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Unconstrained Optimization in .NET (C# and Visual Basic)

This section describes the options for finding minima of nonlinear scalar functions $f(x)$ in ILNumerics Ultimate VS Optimization Toolbox:

$minx⁡fx$; where

Note that the term 'scalar function' refers to the dimensionality of the function output only. A scalar function accepts n input parameters but generates only a single output parameter. So, the goal obviously is to find a vector $x$ of input parameters which minimizes the output of the function.

No restrictions are imposed on the vector $x$ whatsoever. Therefore, we are dealing with unconstrained optimization problems here: any $x \in \mathbb{R}^n$ is allowed which minimizes the objective function $f$. However, in general special floating point values as double.PositiveInfinity and double.NaN are not allowed.

Three algorithms are available for these kind of minimization problems. They differ in the method used to compute the hessian matrix of $f$ which greatly influences the performance but also the precision of the algorithms.

Common API for unconstrained optimization

The common entry point fmin() can be used for simple optimization problems:

• Optimization.fmin - common API function for scalar problems.

fmin is able to handle unconstrained and constrained problems. Unconstrained problems are solved by ommiting any constraint parameters from the fmin parameter list. Consult the constrained optimization documentation in order to lear more about Optimization.fmin.

Specialized API for unconstrained optimization

A list of specialized API functions exist for direct access to the unconstrained minimization methods. Choosing an unconstrained method explicitly is recommended in situations where a better performance or more control over the optimization run is needed:

• Optimization.fminunconst_newton is a newton method solver. The hessian matrix is evaluated explicitely in each iteration step. Custom hessian functions can be provided. This method brings good results for small and mid-scale problems. However, the explicit evaluation of the hessian is costly for larger problems.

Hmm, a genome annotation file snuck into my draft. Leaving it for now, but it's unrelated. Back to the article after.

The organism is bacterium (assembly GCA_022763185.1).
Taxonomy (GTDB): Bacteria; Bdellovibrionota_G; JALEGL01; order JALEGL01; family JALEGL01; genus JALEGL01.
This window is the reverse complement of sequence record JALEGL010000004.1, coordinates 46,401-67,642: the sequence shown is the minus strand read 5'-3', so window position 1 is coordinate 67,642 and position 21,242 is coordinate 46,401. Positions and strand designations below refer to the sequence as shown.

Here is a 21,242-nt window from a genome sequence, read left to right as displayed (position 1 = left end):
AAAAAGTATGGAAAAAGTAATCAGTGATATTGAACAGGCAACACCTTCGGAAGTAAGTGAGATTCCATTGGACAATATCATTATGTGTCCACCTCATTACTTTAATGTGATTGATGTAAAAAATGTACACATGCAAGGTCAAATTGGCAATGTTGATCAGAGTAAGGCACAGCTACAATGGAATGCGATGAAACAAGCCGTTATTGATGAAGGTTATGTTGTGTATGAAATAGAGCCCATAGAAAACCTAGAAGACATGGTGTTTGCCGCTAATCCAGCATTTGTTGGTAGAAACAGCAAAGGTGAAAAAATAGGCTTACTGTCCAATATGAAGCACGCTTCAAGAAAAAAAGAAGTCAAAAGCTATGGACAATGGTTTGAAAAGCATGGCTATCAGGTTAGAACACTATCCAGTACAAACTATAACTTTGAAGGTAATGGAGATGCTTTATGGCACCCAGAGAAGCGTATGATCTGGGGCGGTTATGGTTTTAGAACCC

• Optimization.fminunconst_bfgs is a quasi newton method which prevents the explicit evaluation of the true hessian matrix by computing an estimate based on the BFGS algorithm. This is the recommended method in most situations.
• Optimization.fminunconst_lbfgs reduces the memory requirements of the BFGS solver by computing subsequent steps based on a reduced 2nd derivative as a replacement for the full hessian matrix. This method is recommended for large scale problems.

We will describe these methods in the subsequent paragraphs.

Usage of unconstrained optimization

All methods for unconstrained optimization share the same name prefix Optimization.fminunconst_??? and have a similar interface:

All methods expect

• a delegate for the objective function,
• an initial guess for the solution,
• a number of optional parameters, controlling the iterations and exit conditions, and
• a number of optional output parameters, gathering further details from the computation.

In the remaining paragraphs of this section we explain the usage of those parameters. This will be valid for all of the functions similarly. However, we will only take the BFGS variant as an example if not otherwise stated.

Obligatory Parameters